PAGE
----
More information on the Schloss Friedenstein Website | Palace open daily except Mondays 10am – 4pm Nov – March and 10am – 5pm April – Oct | Ducal Museum open daily 10am – 4pm Nov – March and 10am – 5pm April – Oct | Ticket €10 covers palace, museums, theatre | Audio Guides in English available €2.50
Visitor Information for your trip to Thuringia, Germany
The closest airport to Gotha with a wide range of international flights is Frankfurt, although there are smaller airports at Erfurt, Leipzig and Dresden. We recommend Skyscanner to plan flight routes and find the best prices.
We flew into Frankfurt then took the train to nearby Eisenach, where we picked up a hire car from Europcar close to the station. There is a train station at Gotha and the German rail network is very efficient, so this would be a good way to reach Gotha from other airports or regions of Germany, as an alternative to a hire car, which we used.
Looking for a hotel? Check out the options and prices for Hotels in Gotha.
Where to stay in Thuringia
We stayed in nearby Erfurt at Hotel Am Kaisersaal, an excellent modern hotel that’s one of a small group of Bachmann Hotels. In addition to the 85 bedrooms they offer 2 bedroom apartments for a minimum 2 night stay, which would be ideal if you want a little longer to explore the area.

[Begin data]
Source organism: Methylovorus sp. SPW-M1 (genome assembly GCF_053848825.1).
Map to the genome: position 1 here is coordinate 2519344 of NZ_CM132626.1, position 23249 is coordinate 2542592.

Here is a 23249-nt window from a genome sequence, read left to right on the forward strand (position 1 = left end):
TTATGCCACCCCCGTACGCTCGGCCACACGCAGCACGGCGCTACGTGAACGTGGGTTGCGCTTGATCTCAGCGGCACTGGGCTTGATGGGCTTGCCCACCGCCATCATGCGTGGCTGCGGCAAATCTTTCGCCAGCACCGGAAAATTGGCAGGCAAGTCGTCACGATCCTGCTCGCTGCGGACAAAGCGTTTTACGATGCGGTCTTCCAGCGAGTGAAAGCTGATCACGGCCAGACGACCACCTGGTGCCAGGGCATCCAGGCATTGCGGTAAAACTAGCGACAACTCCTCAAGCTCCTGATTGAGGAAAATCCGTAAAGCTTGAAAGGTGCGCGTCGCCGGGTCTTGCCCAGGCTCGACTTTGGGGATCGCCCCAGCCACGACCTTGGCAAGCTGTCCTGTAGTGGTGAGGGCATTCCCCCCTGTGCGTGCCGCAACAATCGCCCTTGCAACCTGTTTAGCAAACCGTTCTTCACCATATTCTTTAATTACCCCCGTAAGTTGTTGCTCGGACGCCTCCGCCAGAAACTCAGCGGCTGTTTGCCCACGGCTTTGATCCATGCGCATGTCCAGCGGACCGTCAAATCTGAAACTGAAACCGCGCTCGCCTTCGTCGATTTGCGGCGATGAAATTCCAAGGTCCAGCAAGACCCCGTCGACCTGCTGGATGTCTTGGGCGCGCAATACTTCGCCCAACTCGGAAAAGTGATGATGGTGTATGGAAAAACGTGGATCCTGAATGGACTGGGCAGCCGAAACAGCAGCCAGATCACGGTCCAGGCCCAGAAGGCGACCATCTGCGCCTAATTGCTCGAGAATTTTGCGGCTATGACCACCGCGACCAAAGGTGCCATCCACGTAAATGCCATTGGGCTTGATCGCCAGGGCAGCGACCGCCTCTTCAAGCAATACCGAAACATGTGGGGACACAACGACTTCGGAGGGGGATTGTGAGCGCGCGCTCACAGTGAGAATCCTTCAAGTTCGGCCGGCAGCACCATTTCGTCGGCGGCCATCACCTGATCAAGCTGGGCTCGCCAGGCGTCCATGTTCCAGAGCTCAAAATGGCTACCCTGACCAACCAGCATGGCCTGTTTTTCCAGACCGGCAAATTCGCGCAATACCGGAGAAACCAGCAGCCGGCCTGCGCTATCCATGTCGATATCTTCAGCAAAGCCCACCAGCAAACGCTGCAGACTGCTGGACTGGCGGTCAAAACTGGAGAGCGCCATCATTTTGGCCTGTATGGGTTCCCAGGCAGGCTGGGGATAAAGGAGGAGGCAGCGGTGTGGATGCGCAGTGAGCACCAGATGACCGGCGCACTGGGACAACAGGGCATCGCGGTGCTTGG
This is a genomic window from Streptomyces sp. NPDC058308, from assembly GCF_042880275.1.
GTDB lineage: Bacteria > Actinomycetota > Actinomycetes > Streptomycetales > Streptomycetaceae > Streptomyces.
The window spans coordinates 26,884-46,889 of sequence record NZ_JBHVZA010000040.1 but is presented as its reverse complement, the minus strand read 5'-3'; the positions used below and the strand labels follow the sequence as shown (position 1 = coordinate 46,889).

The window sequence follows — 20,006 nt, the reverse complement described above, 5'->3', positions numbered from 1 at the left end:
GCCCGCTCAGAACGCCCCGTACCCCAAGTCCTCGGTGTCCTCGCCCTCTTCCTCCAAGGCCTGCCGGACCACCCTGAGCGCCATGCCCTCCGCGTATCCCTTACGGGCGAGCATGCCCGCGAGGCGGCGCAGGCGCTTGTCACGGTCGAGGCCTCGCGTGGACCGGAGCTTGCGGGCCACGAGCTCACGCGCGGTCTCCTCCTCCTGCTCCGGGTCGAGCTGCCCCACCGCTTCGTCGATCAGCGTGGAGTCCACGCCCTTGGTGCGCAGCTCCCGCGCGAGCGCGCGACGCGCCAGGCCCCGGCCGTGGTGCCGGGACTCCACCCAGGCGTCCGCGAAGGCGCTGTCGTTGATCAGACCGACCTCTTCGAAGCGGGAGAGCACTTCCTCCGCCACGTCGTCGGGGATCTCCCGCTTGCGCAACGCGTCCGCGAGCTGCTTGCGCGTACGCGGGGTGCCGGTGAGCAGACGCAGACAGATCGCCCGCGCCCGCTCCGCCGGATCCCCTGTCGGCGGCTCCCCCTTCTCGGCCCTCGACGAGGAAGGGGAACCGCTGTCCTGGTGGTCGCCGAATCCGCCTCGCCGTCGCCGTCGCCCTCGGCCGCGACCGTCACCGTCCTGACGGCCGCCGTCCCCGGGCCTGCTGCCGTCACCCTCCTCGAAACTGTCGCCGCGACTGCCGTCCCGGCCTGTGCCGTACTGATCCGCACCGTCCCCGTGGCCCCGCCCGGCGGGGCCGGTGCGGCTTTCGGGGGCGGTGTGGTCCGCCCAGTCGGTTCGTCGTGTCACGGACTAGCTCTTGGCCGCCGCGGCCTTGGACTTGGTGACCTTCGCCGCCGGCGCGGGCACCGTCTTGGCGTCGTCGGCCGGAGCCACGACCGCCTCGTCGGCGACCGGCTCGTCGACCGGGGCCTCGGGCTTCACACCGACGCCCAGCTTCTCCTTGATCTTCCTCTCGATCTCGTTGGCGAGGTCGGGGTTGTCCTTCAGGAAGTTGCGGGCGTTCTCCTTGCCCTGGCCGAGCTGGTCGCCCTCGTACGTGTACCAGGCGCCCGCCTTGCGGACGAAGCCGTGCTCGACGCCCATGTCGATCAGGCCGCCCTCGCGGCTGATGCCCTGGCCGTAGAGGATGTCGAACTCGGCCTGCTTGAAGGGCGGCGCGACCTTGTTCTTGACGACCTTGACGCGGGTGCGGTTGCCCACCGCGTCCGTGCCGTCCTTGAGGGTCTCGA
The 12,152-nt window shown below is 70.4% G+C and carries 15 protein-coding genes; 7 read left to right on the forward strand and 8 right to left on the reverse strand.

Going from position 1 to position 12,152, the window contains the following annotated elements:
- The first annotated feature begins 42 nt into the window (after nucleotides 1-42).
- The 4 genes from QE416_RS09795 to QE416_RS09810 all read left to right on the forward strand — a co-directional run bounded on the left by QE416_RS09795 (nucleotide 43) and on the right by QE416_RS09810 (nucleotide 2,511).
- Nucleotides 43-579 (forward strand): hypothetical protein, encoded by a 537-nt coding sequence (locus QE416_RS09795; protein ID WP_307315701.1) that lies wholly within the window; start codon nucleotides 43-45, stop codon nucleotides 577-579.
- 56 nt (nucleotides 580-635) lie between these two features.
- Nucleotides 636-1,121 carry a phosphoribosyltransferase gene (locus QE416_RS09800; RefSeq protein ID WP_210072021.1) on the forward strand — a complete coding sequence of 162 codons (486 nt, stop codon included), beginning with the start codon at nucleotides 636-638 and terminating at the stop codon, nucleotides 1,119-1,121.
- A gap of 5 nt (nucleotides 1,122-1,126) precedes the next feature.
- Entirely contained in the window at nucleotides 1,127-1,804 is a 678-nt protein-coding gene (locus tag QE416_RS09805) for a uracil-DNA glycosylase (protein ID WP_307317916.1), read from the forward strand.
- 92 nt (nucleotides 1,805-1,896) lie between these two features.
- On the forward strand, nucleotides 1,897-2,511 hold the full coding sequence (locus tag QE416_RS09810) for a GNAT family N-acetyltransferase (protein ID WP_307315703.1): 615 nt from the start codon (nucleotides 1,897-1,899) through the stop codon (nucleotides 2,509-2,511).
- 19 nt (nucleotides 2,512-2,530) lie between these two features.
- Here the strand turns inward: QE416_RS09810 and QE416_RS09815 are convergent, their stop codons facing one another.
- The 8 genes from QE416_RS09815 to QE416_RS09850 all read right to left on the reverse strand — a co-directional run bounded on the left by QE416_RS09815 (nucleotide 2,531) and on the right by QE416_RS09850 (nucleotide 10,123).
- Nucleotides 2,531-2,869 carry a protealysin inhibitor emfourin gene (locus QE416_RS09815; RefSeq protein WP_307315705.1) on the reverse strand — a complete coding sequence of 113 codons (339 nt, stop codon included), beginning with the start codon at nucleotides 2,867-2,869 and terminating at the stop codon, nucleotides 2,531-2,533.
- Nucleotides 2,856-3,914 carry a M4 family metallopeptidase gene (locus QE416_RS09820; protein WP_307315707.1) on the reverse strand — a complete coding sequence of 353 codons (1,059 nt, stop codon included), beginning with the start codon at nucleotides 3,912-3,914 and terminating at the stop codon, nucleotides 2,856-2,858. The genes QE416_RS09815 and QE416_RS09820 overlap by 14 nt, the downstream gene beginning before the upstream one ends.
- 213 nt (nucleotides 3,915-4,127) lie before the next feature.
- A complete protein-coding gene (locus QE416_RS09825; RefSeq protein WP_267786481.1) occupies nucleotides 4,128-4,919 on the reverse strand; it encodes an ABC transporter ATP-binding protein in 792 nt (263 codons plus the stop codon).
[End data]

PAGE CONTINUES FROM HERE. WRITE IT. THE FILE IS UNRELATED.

Behind the traditional looking front building, the hotel has further modern accommodation wings, built around a pleasant grassy courtyard, with a convenient underground car park. The atmosphere was calm and friendly, with the usual excellent breakfast spread you find in Germany. Our bedroom was contemporary and well designed with a pleasant outlook over the internal courtyard.
If you’d like to stay in Gotha itself when you visit Schloss Friedenstein, check out the options and prices for Hotels in Gotha.
Where is Gotha and Thuringia?
Gotha is in the German state of Thuringia, which is in the centre of the country and was formerly part of the East German GDR. Thuringia is bounded by the better known Bavaria to the south and Saxony to the east. The rolling rural countryside, green belt of Thuringia forest and pretty medieval towns, castles and palaces make this an ideal road trip destination. You can see all the places we visited on the map below.
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This article was sponsored* by The Cultural Heart of Germany, Thuringia Tourism and Visit Saxony who provided the 4 day trip and experiences mentioned.
* More info on my policies page